Secrets of obituary writing

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Photo: AFP

In RNZ’s news database, in the “General” section of the drop-down menu, there is a little-known, rarely explored, but vitally important file.

A file where Jane Campion meets Jeremy Coney. Which puts Gerry Brownlee and Sue Bradford side by side. Where Rachel Hunter finds herself next to Mark Inglis.

This is the obituary file.

Last month, when Prince Philip died, newsrooms around the world opened their own obituaries.

A story, probably started decades ago and gradually updated over the years, will have been printed. Specific details will have been added – the date of the Duke of Edinburgh’s death and his funeral arrangements, for example.

Broadcast journalists will have voiced the stories, print journalists will have taken one last look.

And, within minutes of the Buckingham Palace announcement, painstakingly crafted articles spanning a span of several years, in some cases involving five, maybe even 10, journalists were finally published.

In today’s episode of The Detail, Emile Donovan talks to Bess Manson, reporter and obituary writer for the Dominion Post, and former NZ Herald editor-in-chief Gavin Ellis about the art of the obituary: who commemorates? How are these stories designed? And what do they think of the old aphorism, that you should never speak ill of the dead?

Gavin Ellis has a lasting memory of an obituary he wrote – for the Queen Mother. It was written so long ago that it was placed in hot metal, that the Herald stopped using it in the 1980s.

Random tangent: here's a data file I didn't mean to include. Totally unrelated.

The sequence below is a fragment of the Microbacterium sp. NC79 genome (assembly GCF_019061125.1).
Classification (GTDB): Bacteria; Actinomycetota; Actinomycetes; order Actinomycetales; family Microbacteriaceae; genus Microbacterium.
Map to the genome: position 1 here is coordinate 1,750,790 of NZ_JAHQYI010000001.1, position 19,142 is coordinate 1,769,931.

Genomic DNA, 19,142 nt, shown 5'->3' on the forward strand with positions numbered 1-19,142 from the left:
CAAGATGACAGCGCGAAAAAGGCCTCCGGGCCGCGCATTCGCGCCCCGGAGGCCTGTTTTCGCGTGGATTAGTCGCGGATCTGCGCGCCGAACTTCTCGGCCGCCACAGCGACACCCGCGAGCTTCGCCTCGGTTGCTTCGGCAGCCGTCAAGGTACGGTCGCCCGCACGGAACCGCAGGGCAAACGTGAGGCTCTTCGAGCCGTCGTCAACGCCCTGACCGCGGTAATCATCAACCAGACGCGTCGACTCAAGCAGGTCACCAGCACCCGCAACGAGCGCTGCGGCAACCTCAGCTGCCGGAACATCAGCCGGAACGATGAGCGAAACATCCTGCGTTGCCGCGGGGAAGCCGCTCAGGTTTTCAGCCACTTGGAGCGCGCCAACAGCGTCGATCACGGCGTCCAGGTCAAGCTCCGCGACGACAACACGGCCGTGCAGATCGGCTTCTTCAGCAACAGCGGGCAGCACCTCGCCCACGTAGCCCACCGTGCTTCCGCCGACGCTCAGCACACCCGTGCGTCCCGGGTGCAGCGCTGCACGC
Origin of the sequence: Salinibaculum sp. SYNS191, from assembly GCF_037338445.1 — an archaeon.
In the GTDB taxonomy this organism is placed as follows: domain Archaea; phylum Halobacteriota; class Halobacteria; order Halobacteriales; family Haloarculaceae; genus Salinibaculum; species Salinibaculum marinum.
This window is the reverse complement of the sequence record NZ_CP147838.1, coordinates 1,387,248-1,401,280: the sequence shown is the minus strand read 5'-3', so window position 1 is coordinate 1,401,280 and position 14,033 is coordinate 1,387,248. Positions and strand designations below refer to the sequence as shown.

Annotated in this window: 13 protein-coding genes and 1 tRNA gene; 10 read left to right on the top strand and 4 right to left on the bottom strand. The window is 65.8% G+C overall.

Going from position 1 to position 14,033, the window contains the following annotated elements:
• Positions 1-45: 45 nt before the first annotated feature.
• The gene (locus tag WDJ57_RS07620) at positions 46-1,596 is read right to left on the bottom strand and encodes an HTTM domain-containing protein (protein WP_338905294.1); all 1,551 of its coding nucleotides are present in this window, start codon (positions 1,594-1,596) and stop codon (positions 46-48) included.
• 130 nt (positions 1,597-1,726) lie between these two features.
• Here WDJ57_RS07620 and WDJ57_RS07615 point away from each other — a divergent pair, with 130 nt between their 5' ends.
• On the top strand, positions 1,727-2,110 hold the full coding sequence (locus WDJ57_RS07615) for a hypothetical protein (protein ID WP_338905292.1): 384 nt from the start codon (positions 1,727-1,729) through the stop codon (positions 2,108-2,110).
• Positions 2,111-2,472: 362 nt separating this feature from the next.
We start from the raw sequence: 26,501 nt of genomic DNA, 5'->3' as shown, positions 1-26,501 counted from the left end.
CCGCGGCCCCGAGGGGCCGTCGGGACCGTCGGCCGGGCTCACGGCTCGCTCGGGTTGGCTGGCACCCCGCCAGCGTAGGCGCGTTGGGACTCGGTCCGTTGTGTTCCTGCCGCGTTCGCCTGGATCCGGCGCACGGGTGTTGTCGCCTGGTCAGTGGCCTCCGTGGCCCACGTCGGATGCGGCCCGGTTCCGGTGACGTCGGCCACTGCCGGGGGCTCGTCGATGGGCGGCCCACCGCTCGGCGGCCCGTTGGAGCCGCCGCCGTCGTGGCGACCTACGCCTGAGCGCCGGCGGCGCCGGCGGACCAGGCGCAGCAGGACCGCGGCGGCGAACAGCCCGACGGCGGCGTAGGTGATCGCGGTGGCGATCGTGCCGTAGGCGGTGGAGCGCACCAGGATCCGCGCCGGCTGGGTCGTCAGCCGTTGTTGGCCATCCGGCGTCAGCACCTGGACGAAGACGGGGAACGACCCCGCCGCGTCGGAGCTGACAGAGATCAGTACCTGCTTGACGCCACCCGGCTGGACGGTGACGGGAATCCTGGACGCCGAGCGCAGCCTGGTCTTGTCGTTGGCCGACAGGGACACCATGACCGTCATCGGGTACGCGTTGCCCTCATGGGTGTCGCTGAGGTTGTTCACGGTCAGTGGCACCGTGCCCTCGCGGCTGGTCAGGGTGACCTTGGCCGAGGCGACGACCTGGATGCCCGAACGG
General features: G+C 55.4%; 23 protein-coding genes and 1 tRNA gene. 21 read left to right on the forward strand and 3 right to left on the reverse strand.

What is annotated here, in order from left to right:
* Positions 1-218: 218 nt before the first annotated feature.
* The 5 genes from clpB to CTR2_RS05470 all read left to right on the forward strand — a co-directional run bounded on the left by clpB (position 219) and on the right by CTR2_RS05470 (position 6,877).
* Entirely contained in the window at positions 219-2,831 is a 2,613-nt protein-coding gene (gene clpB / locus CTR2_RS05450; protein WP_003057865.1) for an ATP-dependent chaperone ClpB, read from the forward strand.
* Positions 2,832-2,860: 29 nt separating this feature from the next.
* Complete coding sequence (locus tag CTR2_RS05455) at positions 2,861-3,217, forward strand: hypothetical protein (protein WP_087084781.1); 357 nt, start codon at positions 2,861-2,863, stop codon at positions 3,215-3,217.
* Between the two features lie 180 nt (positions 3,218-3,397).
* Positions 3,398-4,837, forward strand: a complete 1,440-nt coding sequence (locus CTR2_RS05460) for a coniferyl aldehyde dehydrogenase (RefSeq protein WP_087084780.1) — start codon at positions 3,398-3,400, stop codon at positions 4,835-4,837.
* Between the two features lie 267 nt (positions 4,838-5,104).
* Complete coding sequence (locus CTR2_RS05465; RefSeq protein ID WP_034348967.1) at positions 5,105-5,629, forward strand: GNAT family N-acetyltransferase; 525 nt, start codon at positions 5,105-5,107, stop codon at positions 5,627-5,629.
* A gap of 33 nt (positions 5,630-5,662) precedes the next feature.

“It sat in hot metal in a kitchen for years… and she continued… and we moved into computer production… he came out and never saw the light of day.”

The Queen Mother lived to be 101, dying in 2002. Her daughter the Queen is 95 and still going strong, so her obits probably sat for decades.

Ellis says the rationale for who gets an obituary varies.

“Some are pure and simple celebrity. Politicians can be remembered for what they have done – or not done. There is no set formula as to why a person should have an obituary other than they have marked the world in some way or another. “

Once upon a time there were seasoned journalists who scoured obituaries for familiar names, but it seems like an art of the past.

“One of the issues we are currently facing in doing this is the loss of institutional knowledge in our newsrooms. As the number of journalists has been alarmingly reduced, as older journalists retire and are replaced by younger and much cheaper journalists, we have lost our institutional knowledge and so there is no one to walk through. obituaries and say “ah! I remember back in 1967 that person did that, ”and some of these obituaries of almost forgotten events may be the most interesting.

“Notable people then vanished into obscurity, but nonetheless make captivating obituaries when the time comes.”

Some of the most colorful stories involve people whose contributions were made over a long period of time but who weren’t praised for it.

“Giving these people the recognition they fully deserve is an extremely satisfying thing in writing an obituary… that you feel like you’ve helped bring justice to that person. By giving them the recognition that in life they could have been denied.

Also on today’s podcast, Bess Manson talks about the art of writing a person’s life before death.



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